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From the discussion in this paper, we can see that all the **edge** labels are positive and at most ⌊| G | /2 ⌋ + 3, where G is the considered graph. If | G | ≥ 7, then ⌊| G | /2 ⌋ + 3 < | G | . So, for these cases, all labelings are proper when we take modulo k, where k ≥ | G | . If 3 ≤ | G | ≤ 6 and G contains at least two cycles, then G must be 2C 3 . Corollary 5.2 shows

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G be a graph with p = | V ( G ) | vertices and q = | E ( G ) | edges. Graph labeling, where the vertices and edges are assigned real values or subsets of a set are subject to certain conditions. A detailed survey of graph labeling can be found in [2].Terms not defined here are used in the sense of Harary in [5].The concept of adjacent **edge** graceful labeling was first introduced in [18].Some results on adjacent **edge** graceful labeling of **graphs** and some non- adjacent **edge** graceful **graphs** are discussed in [18].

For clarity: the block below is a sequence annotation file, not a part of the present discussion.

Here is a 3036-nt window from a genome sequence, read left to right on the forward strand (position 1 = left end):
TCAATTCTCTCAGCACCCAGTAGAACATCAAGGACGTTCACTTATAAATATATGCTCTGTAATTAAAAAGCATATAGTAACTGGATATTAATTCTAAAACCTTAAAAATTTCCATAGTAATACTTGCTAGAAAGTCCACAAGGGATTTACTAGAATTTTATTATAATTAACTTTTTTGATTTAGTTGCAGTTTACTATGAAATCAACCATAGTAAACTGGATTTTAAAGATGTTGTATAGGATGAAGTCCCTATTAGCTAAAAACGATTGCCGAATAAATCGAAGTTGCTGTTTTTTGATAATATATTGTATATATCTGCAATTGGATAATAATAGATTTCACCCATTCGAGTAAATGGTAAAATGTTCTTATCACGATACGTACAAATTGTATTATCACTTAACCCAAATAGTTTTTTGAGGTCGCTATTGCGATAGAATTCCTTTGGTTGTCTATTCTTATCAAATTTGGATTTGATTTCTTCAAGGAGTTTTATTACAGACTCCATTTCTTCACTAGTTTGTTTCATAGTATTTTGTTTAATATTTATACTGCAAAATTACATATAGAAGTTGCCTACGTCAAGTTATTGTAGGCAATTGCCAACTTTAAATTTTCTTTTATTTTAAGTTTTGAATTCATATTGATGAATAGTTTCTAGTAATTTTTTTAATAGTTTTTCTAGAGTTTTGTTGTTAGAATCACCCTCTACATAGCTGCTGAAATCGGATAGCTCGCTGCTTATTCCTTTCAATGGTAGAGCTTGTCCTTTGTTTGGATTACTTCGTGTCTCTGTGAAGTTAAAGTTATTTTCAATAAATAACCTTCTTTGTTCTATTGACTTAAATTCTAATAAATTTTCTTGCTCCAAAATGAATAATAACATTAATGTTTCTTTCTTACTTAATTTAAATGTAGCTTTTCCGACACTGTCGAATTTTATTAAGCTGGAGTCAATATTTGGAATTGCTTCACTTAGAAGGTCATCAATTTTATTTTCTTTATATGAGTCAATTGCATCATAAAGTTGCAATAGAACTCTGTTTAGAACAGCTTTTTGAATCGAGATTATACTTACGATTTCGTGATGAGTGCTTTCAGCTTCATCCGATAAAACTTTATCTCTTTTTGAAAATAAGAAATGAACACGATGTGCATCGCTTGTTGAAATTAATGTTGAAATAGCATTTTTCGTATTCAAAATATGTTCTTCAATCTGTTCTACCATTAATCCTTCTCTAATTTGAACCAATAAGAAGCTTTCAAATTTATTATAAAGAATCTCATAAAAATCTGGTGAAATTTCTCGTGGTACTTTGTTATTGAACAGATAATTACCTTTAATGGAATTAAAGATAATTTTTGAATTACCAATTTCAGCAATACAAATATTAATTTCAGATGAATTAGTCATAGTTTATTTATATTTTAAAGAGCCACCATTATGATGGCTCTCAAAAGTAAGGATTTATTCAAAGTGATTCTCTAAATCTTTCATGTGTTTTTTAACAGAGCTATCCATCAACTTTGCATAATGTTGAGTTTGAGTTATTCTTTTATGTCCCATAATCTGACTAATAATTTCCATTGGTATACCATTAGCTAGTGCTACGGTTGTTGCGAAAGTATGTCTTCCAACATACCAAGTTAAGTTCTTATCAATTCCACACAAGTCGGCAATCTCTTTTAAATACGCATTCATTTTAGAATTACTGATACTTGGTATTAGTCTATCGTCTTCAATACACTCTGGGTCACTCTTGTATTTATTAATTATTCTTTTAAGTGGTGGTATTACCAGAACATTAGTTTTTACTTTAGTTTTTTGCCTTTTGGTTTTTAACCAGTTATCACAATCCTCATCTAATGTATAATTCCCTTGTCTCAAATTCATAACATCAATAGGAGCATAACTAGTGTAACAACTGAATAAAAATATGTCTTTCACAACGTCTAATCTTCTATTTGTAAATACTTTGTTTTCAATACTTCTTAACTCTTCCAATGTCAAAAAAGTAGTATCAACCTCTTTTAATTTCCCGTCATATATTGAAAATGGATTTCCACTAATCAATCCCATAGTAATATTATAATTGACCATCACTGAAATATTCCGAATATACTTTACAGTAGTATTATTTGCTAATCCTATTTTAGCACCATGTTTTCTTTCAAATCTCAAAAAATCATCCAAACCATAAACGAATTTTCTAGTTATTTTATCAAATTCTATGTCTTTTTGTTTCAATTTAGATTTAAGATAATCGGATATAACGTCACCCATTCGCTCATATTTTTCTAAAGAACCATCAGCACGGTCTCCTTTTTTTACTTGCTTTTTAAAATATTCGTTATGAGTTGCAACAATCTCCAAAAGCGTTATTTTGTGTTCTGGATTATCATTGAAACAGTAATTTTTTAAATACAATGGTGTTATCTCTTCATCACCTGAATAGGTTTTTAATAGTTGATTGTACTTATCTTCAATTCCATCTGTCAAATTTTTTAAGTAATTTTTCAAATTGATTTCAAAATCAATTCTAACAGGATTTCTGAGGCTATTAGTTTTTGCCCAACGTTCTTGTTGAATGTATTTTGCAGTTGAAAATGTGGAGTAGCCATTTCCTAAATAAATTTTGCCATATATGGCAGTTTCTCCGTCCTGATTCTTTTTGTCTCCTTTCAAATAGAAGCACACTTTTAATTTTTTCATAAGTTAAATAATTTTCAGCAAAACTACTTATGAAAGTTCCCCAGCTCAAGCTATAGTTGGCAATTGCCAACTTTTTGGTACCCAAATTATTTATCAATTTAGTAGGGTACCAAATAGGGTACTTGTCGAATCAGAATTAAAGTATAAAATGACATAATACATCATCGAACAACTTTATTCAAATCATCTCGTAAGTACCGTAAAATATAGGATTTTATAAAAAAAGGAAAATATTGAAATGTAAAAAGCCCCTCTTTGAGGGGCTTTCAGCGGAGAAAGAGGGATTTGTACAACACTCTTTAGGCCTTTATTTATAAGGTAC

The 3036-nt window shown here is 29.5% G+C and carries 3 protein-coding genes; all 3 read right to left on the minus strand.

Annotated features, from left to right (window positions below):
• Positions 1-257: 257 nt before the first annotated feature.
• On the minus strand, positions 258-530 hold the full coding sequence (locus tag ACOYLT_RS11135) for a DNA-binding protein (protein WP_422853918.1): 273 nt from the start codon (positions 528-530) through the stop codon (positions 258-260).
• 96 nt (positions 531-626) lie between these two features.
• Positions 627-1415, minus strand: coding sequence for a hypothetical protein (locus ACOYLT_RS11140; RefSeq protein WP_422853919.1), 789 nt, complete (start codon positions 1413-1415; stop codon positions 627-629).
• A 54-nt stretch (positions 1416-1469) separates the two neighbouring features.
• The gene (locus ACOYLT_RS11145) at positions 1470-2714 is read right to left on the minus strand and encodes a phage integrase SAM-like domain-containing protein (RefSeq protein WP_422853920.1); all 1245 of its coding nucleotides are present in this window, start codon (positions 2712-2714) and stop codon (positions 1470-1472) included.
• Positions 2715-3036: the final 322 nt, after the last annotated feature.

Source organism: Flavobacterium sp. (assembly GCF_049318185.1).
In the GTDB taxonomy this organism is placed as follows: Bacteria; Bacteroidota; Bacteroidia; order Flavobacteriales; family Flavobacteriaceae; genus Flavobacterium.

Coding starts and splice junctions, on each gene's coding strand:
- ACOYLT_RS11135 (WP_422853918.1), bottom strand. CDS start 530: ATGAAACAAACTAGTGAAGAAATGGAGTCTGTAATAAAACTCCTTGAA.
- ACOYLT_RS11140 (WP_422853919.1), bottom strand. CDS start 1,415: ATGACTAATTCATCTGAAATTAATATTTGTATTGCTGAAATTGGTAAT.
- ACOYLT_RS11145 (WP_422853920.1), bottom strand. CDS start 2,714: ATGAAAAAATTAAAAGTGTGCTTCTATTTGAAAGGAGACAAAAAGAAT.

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In this section, we consider the **edge** energy of a graph (or the energy of the line of a graph) and obtain some of its properties. First we recall the definition of the **edge** adjacency matrix of a graph. Note that the **edge** adjacency energy of a graph is just the ordinary energy of the line graph and has been studied in detail. For instance, see [14, 21].

As a standard notation, assume that G = G(V, E) is a finite, simple and undirected graph with p vertices and q edges. Terms and terminology as in Harary [3]. Mean labeling was introduced by S.Somasundaram and R.Ponraj in [6]. In this paper, we study the **edge** odd and even mean labeling of a regular graph obtained by joining some standard **graphs**.

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This note explores a new family of **graphs** deﬁned on the set of paths of the m × n lattice. We let each of the paths of the lattice be represented by a vertex, and connect two vertices by an **edge** if the corresponding paths share more than k steps, where k is a ﬁxed parameter 0 = k = m + n. Each such graph is denoted by G(m,n,k). Two large complete subgraphs of G(m,n,k) are described for all values of m, n, and k. The size of the **edge** set is determined for n = 2, and a complicated recursive formula is given for the size of the **edge** set when k = 1.